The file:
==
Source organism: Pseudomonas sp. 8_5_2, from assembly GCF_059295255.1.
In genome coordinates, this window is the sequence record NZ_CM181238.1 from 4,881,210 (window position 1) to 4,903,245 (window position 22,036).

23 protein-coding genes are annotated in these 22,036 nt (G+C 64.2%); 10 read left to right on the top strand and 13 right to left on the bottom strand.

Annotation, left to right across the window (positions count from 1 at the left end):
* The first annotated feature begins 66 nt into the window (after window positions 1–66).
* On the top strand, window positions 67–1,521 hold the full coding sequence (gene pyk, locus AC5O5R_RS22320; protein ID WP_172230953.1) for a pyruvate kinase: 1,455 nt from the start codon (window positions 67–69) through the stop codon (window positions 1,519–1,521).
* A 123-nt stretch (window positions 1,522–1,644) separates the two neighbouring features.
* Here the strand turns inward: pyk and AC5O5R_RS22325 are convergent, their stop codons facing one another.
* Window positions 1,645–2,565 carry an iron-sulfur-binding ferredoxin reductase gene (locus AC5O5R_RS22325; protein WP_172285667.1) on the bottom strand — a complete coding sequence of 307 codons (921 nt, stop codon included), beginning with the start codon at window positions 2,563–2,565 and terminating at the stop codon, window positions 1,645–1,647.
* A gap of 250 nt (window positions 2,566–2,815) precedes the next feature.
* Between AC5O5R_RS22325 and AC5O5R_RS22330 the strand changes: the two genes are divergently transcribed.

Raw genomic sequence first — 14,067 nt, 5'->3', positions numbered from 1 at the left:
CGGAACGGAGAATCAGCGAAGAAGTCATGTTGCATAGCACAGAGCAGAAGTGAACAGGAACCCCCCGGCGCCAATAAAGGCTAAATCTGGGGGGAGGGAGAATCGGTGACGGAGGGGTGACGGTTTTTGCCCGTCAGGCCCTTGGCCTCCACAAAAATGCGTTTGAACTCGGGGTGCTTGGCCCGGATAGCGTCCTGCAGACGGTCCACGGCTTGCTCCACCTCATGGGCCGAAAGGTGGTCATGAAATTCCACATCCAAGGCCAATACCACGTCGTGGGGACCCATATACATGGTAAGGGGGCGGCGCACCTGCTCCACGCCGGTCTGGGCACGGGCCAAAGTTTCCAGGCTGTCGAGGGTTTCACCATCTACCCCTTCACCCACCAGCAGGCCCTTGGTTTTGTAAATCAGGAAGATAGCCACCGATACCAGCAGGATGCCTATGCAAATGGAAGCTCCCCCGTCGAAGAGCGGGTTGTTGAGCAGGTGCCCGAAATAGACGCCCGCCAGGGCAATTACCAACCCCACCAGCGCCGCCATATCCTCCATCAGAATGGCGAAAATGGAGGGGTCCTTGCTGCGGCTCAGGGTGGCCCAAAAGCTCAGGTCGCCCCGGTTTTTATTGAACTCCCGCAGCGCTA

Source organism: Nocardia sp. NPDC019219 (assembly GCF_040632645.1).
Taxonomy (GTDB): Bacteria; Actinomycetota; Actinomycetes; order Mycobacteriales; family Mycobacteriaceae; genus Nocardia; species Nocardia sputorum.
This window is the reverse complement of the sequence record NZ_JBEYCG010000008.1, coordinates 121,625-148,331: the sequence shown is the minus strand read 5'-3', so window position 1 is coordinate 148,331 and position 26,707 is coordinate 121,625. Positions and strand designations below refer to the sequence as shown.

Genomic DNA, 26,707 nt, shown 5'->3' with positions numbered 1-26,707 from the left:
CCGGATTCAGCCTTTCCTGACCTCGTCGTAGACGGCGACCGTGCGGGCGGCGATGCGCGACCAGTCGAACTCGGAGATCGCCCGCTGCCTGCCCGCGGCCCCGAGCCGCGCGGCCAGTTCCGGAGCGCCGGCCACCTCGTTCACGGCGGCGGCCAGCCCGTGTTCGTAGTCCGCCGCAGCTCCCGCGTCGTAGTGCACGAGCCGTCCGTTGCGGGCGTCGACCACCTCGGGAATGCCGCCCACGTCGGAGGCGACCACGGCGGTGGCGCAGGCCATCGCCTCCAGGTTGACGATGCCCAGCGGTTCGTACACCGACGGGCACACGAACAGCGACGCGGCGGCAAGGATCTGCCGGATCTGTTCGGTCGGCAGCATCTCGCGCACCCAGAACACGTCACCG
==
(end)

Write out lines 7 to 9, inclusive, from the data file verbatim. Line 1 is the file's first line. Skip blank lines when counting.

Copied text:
* A 123-nt stretch (window positions 1,522–1,644) separates the two neighbouring features.
* Here the strand turns inward: pyk and AC5O5R_RS22325 are convergent, their stop codons facing one another.
* Window positions 1,645–2,565 carry an iron-sulfur-binding ferredoxin reductase gene (locus AC5O5R_RS22325; protein WP_172285667.1) on the bottom strand — a complete coding sequence of 307 codons (921 nt, stop codon included), beginning with the start codon at window positions 2,563–2,565 and terminating at the stop codon, window positions 1,645–1,647.